γ=b/(Z-b)                                            (6)

On the other hand, provided that p denotes a multiplication factor of the reference image displayed on the modulator 13 relative to an original shape, and q denotes a magnification factor of the reference image by the third focusing lens 2c, the multiplication factor p is adjusted to satisfy the following relation.

P=γ/q                                                (7)

Consequently, the respective input images become the same size on the first modulator 3 as shown in FIG. 5. Thus, three pairs of correlation outputs appear at this stage as shown in FIG. 7. This pattern contains correlation peaks 29 among the object and reference images used to determine a correlation between the reference image and the object. The correlation peaks include a correlation peak pair between the object image 20 and the reference image 22, and another correlation peak pair between the other object image 21 and the same reference image 22 shown in FIG. 5.

The calculation unit includes recognizing means for recognizing a target object depending on the correlation between the reference image and the object. In case that the correlation peak between the object and reference images exceeds a predetermined value, it is recognized that the focused object is a particular target one to be selected. On the other hand, if the correlation peak between the object and reference images is lower than the predetermined value, the displayed reference image is replaced by another one on the modulator 13 so as to select a particular reference image having the maximum correlation peak to thereby recognize the object 1 (inventive recognition method). Alternatively, in case that the correlation peak is lower than the pretermined value, the rangefinding/autofocusing device is manually displaced to direct to another object to thereby carry out the rangefinding/autofocusing again and to measure intensity of the correlation peak. Such process is repeatedly undertaken until the intensity of the correlation peak exceeds the predetermined value to thereby search a target object (inventive searching method), while holding a particular reference image.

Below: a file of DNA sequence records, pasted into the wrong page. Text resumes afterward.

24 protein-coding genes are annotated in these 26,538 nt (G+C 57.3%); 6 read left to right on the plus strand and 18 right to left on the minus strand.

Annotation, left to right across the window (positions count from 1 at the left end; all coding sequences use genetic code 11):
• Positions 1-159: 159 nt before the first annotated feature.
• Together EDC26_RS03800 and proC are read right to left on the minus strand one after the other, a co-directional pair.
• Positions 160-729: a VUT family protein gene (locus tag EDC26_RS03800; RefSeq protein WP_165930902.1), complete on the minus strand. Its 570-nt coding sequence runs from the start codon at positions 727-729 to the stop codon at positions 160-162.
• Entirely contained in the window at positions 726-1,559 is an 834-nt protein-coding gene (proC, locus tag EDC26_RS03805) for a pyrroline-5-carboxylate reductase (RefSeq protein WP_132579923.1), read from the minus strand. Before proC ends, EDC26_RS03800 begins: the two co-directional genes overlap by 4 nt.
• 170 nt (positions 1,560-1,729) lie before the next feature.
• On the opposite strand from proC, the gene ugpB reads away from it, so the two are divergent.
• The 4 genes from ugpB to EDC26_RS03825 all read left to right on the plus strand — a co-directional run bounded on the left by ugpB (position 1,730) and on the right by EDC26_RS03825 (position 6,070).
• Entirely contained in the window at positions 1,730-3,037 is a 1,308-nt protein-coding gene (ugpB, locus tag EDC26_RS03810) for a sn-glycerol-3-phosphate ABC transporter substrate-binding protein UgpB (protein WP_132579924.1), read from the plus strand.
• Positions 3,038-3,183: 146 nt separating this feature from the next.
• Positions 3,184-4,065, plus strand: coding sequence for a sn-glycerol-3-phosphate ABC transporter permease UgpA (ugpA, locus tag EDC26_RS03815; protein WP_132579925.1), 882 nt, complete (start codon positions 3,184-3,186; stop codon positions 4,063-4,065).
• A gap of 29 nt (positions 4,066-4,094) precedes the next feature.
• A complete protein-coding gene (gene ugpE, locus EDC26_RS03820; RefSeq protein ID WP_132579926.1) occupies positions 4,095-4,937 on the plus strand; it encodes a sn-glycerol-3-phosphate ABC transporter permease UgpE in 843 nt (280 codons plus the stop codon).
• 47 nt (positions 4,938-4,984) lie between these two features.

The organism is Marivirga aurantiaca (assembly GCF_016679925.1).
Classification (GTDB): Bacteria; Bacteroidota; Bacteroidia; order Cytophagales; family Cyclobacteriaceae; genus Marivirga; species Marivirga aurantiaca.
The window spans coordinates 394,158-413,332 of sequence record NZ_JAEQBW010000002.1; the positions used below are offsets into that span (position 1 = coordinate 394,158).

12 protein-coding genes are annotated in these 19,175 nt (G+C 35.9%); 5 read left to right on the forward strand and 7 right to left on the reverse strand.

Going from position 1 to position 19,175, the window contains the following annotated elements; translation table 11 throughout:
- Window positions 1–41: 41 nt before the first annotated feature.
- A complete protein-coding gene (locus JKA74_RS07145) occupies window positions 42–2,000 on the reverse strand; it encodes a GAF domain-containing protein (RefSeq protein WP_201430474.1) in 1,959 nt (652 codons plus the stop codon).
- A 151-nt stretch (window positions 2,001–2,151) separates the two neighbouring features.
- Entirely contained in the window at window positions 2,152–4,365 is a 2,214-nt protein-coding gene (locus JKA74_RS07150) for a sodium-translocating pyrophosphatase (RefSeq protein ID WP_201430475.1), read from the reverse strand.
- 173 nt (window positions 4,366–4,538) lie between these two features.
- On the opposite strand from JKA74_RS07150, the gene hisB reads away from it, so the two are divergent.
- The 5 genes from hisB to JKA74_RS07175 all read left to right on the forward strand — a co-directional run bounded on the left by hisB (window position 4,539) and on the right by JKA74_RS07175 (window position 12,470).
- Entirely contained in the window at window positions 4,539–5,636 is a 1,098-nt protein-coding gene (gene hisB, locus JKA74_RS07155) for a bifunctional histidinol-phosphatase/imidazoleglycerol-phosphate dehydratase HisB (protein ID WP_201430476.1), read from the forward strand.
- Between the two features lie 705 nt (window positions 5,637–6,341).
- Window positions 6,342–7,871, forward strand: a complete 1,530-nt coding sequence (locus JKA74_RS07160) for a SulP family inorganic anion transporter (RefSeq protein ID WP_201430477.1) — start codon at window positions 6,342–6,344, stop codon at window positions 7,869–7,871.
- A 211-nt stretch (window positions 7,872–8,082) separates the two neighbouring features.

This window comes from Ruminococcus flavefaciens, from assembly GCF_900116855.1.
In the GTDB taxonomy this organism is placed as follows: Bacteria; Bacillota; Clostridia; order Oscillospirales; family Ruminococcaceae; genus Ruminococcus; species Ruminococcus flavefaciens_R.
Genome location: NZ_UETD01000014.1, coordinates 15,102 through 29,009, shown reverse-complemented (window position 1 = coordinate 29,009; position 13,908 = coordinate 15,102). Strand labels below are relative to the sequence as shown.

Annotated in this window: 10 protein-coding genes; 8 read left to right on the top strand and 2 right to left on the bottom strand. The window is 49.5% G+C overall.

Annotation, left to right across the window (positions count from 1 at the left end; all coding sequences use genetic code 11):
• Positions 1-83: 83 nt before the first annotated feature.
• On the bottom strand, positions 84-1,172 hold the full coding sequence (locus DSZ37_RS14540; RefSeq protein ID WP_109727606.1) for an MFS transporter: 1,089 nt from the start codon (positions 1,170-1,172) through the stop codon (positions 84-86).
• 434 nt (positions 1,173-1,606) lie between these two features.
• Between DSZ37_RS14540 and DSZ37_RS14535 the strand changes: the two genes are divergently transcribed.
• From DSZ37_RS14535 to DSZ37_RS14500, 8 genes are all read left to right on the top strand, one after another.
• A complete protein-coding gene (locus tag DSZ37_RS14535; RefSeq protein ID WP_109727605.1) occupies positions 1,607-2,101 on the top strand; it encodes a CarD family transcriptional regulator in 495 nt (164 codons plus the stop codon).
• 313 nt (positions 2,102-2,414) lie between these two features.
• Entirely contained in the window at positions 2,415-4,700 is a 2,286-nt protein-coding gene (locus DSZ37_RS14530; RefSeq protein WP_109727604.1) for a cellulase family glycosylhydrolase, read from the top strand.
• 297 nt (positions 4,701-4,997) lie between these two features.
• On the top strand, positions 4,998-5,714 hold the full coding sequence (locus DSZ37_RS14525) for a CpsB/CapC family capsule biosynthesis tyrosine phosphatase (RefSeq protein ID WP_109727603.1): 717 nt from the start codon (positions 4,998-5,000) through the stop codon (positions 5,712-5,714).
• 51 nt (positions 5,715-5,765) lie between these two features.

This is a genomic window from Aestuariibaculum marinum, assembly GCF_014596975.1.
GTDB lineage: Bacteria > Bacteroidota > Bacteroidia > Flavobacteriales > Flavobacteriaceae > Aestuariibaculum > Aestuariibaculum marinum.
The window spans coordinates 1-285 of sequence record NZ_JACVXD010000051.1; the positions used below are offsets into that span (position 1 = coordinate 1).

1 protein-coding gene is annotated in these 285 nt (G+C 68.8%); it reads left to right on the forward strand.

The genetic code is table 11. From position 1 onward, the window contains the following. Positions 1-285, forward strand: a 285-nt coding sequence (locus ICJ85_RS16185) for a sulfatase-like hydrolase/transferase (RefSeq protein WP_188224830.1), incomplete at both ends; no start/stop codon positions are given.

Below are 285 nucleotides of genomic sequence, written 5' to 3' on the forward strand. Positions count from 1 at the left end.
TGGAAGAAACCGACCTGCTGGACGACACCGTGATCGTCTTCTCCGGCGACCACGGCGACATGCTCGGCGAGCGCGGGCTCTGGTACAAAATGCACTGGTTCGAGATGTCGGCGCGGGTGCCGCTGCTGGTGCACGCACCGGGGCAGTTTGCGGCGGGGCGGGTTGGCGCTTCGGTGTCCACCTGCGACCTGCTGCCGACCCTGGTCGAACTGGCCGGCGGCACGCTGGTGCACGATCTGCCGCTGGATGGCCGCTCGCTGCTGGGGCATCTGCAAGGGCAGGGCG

In a more sophisticated form, the image memory 26 of the FIG. 2 embodiment is stored provisionally with positional information of individual objects corresponding to different reference images, while the position or attitude of the rangefinding/autofocusing device is monitored so as to facilitate the above described searching operation. Alternatively, the first and second focusing lens pair 2a, 2b is continuously swept over the displacement range so that the intensity of correlation peak 28 between the pair of object input images varies periodically according to a distribution of a bright point in the Z axis direction over a view field. The rangefinding and autofocusing are repeatedly carried out in a range where each correlation peak has a strong intensity while the displayed reference image is fixed on the modulator 13, thereby searching a target object which has a correlation peak exceeding the predetermined value with respect to the reference image. In this operation, all of the objects should be illuminated uniformly.